It was a temporary arrangement all along, a run-down stadium where they could drop their bags off, play some ballgames for three seasons and then move on to their luxurious, permanent ballpark a few miles away.
And yet, for those players who had suffered through years of uncertainty and upheaval in Montreal, RFK Stadium might have been the crown jewel of major league ballparks.
Camden Yards? PNC Park? Coors Field? Sure, those places were newer, boasted more creature comforts and didn”t smell like, you know, raw sewage. But make no mistake, for the Washington Nationals, RFK was home from day one.
“The way we were embraced by the fans here, we had never experienced that before,” catcher Brian Schneider said. “They were so happy and proud to have us there. It made us feel good. It was definitely home for us.”
So, believe it or not, there will be a few tears shed today by the Nationals when they play their final game on East Capitol Street. Perhaps the emotions won’t be as strong as they will for those baseball fans who grew up watching the Senators lose night after night, then waited 34 long years to see the big leagues return to the District. But this won’t be a totally soulless event for the men in uniform who actually have grown fond of their temporary digs.
“This was our first home here. This is all we’ve known so far,” closer Chad Cordero said. “And this place has treated us well these last couple years. It’s going to be kind of sad to leave this place.”
RFK did treat the Nationals well. Though their overall record the last three seasons (220-258 entering last night’s game against the Philadelphia Phillies) is a losing one, they were winners at RFK, owners of a respectable 121-120 home record.
In only three years, RFK provided its share of memorable moments. The home opener in 2005, when President Bush threw out the first pitch and a sellout crowd roared as Vinny Castilla and Livan Hernandez led the new home team to victory, remains the top moment for most Nationals players.
“To be involved in that first pitch, I’ll never forget that,” Schneider said.
Really, the entire 2005 season — when a spunky Nationals club surprised the baseball world by rattling off 10 straight wins (many of them in dramatic, come-from-behind fashion) to take over first place in the NL East — represented one, sustained memory.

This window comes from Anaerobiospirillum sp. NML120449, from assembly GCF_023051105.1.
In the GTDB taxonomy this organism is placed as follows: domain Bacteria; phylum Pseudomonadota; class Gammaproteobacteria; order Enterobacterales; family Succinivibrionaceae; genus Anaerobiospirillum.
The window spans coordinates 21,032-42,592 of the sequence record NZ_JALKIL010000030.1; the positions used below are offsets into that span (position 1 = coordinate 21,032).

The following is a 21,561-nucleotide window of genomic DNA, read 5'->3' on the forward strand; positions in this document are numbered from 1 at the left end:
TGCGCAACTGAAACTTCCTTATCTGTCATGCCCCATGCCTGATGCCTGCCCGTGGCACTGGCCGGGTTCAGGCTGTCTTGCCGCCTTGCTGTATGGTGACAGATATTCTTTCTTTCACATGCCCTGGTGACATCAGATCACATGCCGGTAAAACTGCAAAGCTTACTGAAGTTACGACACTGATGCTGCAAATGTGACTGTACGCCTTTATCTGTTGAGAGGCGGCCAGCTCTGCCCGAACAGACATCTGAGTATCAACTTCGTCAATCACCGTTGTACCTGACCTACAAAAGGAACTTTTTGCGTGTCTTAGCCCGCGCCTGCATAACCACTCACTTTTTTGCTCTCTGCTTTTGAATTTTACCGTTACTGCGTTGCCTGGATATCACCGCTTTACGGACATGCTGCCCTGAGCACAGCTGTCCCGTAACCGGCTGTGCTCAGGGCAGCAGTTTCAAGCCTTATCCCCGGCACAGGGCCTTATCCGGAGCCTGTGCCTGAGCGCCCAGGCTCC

“That run we had where we won 10 in a row and left here in first place,” outfielder Ryan Church said when asked to name his favorite RFK moment. “We swept everybody. I hit that three-run homer off the Marlins [on June 5]. We were finally in first place after that. That’s something I’ll remember. I just remember the fans jumping up and down in the stands, going crazy.”
Ah, the bouncing stands, an RFK staple since the place opened in 1961 but a long-forgotten feature after the Redskins bolted for Landover in 1997. The tradition was revived on Opening Night in 2005, when fans in the portable sections of the lower deck down the third-base line started jumping up and down, making the entire stadium shake.
“I definitely love the left-field bleachers,” Schneider said. “I know a lot of people say that. But it’s cool to be a player, look down the left-field line and see like a wave of people. That’s exactly what it looks like.”
Not everything about RFK was cool, though, especially on a hot July afternoon when a thick air settled inside the enclosed stadium and left everyone sticky and gasping for air.
Then there was “the smell,” that unmistakable odor wafting up from the drains inside the Nationals’ dugout that most players were convinced led on a direct path to the bathrooms. Every once in a while, stadium workers would pour gallons of bleach down the drain to eliminate the stench. But inevitably, it would return a few days later, terrorizing its next victim.View Entire Story
'Your papers, please' must never be heard in America
Independent voices from the TWT Communities
Contributions to the Communities Sports desk from readers.
Empowering mind/body/spirit and health dialogue along with cutting-edge, conscious social, political, and world commentary with Adam Omkara. Join the Evolution!
Born in 1930 in rural Missouri, Charles Vandegriffe, Sr., brings his time and place to the Communities.
Join the Communities and submit your column in response to one written, or on something totally new and unique. We want to hear from you
Benghazi: The anatomy of a scandal
Vietnam Memorial adds four names
Cinco de Mayo on the Mall